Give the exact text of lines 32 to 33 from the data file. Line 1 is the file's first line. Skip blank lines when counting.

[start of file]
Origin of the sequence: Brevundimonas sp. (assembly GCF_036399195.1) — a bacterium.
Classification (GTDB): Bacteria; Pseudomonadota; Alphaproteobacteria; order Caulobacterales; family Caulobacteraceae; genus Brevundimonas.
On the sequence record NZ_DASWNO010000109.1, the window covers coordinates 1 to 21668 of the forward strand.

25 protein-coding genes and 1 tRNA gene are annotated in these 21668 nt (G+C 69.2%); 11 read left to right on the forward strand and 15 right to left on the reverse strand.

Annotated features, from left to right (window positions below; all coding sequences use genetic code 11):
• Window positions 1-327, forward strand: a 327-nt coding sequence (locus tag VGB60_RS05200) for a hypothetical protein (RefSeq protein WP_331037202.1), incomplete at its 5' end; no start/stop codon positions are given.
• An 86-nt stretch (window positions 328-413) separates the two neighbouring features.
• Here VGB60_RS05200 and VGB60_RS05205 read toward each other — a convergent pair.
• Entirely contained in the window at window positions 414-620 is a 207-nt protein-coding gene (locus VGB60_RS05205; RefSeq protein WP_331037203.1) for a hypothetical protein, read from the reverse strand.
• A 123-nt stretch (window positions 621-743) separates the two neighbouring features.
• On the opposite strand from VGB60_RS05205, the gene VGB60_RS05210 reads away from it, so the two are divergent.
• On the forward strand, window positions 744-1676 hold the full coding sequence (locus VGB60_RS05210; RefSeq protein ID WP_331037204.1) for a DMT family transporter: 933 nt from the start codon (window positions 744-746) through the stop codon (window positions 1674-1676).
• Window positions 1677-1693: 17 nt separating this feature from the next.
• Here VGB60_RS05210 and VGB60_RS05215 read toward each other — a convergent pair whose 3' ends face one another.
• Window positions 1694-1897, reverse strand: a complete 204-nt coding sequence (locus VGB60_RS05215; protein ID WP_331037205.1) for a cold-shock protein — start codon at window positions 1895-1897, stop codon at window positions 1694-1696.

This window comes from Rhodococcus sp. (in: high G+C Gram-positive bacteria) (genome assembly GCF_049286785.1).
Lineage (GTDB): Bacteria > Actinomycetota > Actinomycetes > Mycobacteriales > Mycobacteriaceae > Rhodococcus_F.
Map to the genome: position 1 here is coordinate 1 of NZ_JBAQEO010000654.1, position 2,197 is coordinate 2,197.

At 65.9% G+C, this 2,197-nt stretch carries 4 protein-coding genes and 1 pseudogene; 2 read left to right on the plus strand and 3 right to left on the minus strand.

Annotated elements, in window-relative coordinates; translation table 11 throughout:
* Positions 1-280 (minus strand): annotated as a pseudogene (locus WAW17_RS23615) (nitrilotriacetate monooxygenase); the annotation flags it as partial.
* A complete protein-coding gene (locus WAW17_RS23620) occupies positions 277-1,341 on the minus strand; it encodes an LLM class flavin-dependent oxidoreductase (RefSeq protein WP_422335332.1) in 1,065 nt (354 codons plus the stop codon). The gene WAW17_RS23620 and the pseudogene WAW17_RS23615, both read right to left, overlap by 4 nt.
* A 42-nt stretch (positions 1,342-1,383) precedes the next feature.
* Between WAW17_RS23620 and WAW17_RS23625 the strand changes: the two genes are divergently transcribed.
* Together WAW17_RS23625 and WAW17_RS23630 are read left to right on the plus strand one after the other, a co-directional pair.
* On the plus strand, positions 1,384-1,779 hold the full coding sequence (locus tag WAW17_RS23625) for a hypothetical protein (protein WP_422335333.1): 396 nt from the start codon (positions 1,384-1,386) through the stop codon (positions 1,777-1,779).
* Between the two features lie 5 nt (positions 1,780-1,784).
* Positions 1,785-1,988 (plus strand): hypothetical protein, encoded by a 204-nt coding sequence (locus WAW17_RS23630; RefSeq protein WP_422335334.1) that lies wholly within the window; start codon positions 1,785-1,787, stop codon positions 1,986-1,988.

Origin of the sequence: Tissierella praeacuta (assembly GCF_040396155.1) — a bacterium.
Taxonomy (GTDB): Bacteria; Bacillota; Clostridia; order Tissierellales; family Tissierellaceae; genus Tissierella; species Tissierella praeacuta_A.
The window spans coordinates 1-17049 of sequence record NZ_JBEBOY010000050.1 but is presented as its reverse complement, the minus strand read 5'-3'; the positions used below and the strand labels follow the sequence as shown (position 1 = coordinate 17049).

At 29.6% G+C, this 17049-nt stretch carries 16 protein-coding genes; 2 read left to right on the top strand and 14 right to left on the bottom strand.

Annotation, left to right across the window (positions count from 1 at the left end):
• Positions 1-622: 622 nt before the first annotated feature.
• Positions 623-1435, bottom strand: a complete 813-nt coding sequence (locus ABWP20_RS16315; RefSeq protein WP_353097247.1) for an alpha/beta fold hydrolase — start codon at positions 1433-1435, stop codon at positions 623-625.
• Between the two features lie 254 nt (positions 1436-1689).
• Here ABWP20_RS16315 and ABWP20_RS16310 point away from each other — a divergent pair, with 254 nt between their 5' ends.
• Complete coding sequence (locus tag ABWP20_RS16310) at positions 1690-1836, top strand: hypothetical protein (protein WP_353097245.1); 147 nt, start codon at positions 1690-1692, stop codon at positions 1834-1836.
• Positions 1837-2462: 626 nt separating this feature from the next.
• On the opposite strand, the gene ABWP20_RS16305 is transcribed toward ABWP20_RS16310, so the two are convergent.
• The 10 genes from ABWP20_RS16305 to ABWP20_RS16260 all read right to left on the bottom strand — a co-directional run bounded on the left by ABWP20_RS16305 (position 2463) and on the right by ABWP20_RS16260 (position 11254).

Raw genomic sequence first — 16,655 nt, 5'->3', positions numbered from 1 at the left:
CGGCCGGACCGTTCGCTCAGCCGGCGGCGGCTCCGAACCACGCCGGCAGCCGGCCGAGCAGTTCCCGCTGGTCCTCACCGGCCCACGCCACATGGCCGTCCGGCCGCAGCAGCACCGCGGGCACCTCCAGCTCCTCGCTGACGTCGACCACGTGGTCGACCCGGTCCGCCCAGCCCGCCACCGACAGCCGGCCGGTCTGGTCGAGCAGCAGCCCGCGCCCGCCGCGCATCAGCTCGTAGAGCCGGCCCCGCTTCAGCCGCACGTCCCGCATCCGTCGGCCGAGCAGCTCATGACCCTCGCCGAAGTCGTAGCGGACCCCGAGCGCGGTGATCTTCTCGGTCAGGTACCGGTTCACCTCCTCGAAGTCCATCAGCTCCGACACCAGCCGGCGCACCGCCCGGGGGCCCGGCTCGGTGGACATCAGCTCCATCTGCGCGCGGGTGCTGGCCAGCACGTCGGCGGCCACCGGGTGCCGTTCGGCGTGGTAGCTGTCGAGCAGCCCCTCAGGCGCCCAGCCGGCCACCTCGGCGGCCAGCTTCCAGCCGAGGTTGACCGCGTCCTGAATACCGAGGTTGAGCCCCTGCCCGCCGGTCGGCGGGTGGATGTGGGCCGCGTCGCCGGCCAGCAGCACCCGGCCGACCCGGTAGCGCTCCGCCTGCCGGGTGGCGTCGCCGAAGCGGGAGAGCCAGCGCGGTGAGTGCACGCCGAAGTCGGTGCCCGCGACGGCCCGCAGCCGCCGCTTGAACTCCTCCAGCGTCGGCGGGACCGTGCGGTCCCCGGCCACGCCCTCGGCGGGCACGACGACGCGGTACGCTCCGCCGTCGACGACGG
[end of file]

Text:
At 29.6% G+C, this 17049-nt stretch carries 16 protein-coding genes; 2 read left to right on the top strand and 14 right to left on the bottom strand.

Annotation, left to right across the window (positions count from 1 at the left end):